Carlos Prieto Cid – Lawyer

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The european order for payment procedure

The tardiness of debtors is a well known and frequent problem for business players. Naturally this problem increases in times of crises. An instrument which is not used very often to enforce a debt is the European order payment procedure. When clients consult a lawyer they often believe that if a debtor moved into a foreign country and didn’t leave any asset in Spain there is no possibility to assert the claim. On these grounds they write off their receivables. But there is always a possibility to enforce the debts. It exists a especially easy method if the debtor lives in another country of the European Union.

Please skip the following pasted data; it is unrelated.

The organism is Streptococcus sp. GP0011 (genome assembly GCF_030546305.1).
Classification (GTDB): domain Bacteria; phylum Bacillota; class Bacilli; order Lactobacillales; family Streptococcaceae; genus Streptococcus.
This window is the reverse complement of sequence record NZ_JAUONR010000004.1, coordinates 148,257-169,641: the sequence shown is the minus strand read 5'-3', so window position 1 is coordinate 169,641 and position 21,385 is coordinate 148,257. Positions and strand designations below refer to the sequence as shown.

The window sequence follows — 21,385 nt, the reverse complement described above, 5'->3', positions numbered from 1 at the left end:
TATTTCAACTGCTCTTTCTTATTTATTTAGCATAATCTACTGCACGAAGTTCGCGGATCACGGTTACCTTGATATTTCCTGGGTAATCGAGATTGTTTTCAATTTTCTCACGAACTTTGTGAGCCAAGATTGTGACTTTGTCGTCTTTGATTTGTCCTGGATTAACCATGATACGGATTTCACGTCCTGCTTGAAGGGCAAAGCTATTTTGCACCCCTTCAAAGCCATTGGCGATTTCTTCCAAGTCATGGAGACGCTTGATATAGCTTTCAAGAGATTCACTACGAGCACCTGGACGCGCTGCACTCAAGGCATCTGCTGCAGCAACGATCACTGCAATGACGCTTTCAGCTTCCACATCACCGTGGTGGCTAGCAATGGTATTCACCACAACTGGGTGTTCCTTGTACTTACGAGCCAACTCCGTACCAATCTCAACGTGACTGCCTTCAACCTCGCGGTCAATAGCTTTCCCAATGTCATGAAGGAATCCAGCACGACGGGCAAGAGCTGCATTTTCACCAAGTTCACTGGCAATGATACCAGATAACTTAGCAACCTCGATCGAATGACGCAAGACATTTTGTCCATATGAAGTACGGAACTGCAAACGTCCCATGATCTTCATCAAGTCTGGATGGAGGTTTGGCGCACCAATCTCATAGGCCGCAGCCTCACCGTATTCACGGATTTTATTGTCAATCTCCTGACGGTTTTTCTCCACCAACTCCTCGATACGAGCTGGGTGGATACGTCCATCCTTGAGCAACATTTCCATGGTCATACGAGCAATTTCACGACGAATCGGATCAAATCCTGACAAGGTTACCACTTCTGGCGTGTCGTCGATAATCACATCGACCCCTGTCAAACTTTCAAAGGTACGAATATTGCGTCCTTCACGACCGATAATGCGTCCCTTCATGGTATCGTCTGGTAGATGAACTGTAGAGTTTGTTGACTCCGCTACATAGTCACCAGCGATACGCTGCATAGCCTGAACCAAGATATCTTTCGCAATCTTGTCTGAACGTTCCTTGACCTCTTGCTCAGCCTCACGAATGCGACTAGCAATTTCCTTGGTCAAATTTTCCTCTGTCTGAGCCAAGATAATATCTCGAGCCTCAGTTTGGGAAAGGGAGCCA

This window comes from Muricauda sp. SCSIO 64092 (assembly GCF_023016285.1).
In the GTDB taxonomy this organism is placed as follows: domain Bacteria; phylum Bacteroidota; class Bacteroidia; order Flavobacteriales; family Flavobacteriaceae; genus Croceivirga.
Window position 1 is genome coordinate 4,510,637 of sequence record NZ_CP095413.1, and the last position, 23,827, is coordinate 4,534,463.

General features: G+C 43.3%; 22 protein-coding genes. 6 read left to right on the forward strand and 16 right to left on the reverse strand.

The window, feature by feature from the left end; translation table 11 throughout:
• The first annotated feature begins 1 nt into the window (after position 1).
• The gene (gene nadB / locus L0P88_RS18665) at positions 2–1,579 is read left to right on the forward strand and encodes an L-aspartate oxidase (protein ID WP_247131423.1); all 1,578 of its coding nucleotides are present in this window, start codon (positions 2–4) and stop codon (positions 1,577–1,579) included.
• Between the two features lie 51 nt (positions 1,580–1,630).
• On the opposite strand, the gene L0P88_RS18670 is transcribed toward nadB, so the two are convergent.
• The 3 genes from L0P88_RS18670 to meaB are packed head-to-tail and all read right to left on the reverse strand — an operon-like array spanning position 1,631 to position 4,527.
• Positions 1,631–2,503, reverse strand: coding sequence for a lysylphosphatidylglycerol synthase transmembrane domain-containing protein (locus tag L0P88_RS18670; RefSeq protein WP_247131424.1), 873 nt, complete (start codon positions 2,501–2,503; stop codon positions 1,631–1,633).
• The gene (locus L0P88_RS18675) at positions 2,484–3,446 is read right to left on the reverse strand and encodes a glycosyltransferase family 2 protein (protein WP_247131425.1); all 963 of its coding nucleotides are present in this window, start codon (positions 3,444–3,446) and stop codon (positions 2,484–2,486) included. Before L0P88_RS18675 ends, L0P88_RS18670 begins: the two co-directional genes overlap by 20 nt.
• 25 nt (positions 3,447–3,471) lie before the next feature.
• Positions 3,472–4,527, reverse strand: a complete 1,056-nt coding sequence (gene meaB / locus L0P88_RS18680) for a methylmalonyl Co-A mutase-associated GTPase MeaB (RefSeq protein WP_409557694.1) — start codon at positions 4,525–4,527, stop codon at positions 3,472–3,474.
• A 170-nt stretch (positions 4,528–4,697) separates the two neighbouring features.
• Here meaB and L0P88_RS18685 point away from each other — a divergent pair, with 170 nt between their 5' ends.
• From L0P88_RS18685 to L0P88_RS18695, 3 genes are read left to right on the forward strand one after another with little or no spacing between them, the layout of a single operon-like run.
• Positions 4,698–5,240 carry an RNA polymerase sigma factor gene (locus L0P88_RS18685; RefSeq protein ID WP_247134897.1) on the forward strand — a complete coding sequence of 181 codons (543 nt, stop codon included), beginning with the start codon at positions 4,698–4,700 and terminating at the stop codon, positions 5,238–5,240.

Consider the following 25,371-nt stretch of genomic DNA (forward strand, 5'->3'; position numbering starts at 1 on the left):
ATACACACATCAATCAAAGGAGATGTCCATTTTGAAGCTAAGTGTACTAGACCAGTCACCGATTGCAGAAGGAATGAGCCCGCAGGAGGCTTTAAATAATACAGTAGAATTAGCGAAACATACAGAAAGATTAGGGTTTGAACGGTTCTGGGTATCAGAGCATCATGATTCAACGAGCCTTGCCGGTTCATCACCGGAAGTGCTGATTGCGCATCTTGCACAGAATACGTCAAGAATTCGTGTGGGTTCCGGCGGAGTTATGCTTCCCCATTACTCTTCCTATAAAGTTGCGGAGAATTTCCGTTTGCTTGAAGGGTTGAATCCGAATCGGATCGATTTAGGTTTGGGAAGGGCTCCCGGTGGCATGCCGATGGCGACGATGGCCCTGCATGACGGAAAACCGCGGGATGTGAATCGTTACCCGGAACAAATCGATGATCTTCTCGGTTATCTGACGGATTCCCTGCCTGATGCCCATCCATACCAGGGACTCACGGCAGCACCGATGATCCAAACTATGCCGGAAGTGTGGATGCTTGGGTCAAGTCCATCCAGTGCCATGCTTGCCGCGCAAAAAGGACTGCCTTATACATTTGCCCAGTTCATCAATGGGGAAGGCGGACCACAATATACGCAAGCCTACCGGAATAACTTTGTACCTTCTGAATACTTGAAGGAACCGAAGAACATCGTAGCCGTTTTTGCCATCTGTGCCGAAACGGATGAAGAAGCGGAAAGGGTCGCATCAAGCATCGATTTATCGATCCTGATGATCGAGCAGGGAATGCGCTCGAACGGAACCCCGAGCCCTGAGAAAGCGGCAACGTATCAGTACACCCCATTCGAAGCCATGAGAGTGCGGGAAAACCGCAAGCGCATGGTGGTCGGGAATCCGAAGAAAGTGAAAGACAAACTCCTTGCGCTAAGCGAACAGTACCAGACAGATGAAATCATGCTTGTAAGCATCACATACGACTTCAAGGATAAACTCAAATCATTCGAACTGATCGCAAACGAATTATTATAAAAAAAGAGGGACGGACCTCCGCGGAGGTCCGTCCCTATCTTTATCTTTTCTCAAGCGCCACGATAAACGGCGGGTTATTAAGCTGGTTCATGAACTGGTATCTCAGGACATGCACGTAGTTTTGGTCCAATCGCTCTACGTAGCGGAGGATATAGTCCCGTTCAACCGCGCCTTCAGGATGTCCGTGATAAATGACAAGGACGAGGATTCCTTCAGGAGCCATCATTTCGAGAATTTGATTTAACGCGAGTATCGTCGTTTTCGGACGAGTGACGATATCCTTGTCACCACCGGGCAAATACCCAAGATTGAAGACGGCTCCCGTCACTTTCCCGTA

The european order for payment procedure is legally regulated since 2006. The European regulation 1896/2006 of the counsel and the European Parliament is released in the Official Journal Nr. L 399  dated 30.12.2006. As usual in european procedural law this is a communication system between juridical authorities and parties based on a mutual confidence of the member states of the European Union. Part of this basis of trust is the belief that all courts of justice of the European Union’s member states are credible and that the systems of public communication particularly post are credible as well.

Furthermore laws like this always want to simplify the communication between the administration of justice and the party of the proceedings in the different cultures, tongues and countries. This would be done with publishing officially translated forms in the official journal of the European Union. Because of this further costs and interpretation issues could be avoided.